How do they do it? A lot of sentences in here made me feel I should stop embarrassing myself and degrading the language by writing any more sentences of my own.

Maybe McEwan should stop writing sentences too! The only reason McEwan’s more famous must be because his TMI sex scenes tend not to be gay, and a lot of people really are inexplicably freaked out by gay male sex. The sex in the opening and best section of the novel conveys the thrill of first love and being young and the figuring of that stuff out with a touching accuracy that many writers have shot for but few have so successfully nailed.

This is a book that would make Beajty. Forster blush, not just for being too graphic for his era’s sensibility, but because he might’ve wished he’d lived long enough to have written it. I almost never say dumb stuff like that I do think though that The Line of Beauty might’ve helped heal me from the ancient thwarting trauma of trying to hollinguurst The Awkward Age in college, so maybe I’ll give the old guy another chance Anyway, where was I?

What was Hollinhgurst saying? Oh, I was fawning and drooling all over this book, and it was frankly pathetic. Obviously not everyone would love this as much as I did. It’s a very straightforward novel set in Thatcher-era England, following the winkingly-named Lins Guest, a middle-class gay aesthete who has insinuated himself, though his friendship with an Oxford classmate, into the very wealthy household of a Tory MP.

It takes place between the years andand follows Nick’s relationship with the family, his romances and sexual development, his preoccupations with beauty and pleasure, and some other stuff You know, it’s your laan standard kind of thing, I just thought it was spectacularly well-written.


The plot developments and characters were predictable and I could see how one might argue they were cliched, but somehow even this kind of worked for me, and made it seem more like an older novel, in a good way. I guess I could’ve done without all the drugs — why do drugs follow me everywhere I go? I’ll be reading the classiest, most seemingly together book, and hollinguhrst of a sudden the author pulls out a bag! There hollinggurst a few things here I wasn’t so crazy about.

For one thing, while I must applaud Alan Hollingsworth’s discovery of the adverb “illusionlessly,” which truly is precious — even priceless — when used to describe a facial expression or tone hhollinghurst voice, I wish someone had told him he could only use it once. There were hollinghrst couple things in here like that, overuse of certain words, and while on some I’ll give him a who-knows-how-rich-people-talk-over-there-not-me pass on some such as “longing”the language was so hollinghurts and memorable and almost perfect to me, that the exceptions glared out.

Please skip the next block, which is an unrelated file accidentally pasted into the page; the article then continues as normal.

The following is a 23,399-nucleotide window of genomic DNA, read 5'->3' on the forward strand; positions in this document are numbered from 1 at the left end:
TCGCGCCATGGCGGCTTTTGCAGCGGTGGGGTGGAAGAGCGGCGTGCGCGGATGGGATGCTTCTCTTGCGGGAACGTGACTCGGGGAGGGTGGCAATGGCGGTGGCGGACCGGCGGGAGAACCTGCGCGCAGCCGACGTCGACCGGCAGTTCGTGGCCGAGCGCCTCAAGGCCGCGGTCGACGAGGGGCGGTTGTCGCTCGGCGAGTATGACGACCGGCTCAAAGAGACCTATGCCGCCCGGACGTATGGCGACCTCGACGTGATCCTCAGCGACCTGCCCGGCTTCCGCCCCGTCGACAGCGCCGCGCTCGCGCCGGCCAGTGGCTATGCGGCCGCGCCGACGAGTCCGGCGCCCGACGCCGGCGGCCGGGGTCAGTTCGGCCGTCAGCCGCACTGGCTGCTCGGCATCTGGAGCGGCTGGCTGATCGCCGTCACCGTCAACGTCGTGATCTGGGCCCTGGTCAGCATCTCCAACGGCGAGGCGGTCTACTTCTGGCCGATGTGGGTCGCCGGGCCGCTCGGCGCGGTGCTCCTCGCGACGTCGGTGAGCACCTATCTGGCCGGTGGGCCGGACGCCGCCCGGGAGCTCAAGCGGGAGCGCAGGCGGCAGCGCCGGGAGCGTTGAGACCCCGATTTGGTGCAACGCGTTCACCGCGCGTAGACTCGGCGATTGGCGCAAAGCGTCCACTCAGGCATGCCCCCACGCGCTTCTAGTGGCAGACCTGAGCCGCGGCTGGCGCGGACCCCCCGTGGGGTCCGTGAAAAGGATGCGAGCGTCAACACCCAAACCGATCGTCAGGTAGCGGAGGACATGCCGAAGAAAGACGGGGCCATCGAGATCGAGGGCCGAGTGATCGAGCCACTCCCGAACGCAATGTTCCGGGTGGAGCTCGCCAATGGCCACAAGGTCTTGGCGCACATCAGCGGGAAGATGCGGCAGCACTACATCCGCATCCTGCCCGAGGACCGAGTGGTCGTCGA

Isn’t this what editors are for? To count frequency of use for your favorite pet words, and make you cut down? I feel like you tend to see this problem more in short story books; it’s less forgivable in a novel. Maybe I am missing holllinghurst in-joke about Henry James, who used these particular words ceaselessly, and I just don’t get it.

Oh, but I only complain because otherwise I’d melt! There were sentences in here that made me cry. As you may know, I do cry easily, but it’s not usually just from sentences.

There were a few in here, man The other, potentially more serious thing Lien took issue with here was towards the end, when alzn book got all plotty and reached what I felt was an unnecessary and awkwardly clunky climax. I like the kind of books I can only assume Hollinghurst also likes in large part because they don’t ruin themselves with plots.

I’m obsessed lately with the idea that some compulsion to plot often prevents an author telling the real story. I think that happened here, somewhat. The events felt distracting from what was really going on, and just on the whole, the more that was happening the less masterfully it was handled. Nick Guest is really an incredible main character. Reading this gave me the first faint interest in rereading Gatsby for the first time since high school, because I feel like there’s a joke there and I want to get it.

Isn’t the main character in that Nick too? Anyway, the way he makes this guy and the relationship I developed with him as the reader was just awesome in the older sense of the term. I was awed by it, really. I’m embarrassed by this review. I’m nervous about hollinghurts this gushing because I don’t want everyone to run out and get this and then be like, “What’s your problem, Jessica?

Why the fuss, psycho? If, for instance, you are somehow not captivated by gay male sexuality, Thatcherite England, or novels about rich people, you might not love this. You have been warned. How can you not be? Anyway, I’m dawdling because I’m not that excited about going to bed right now.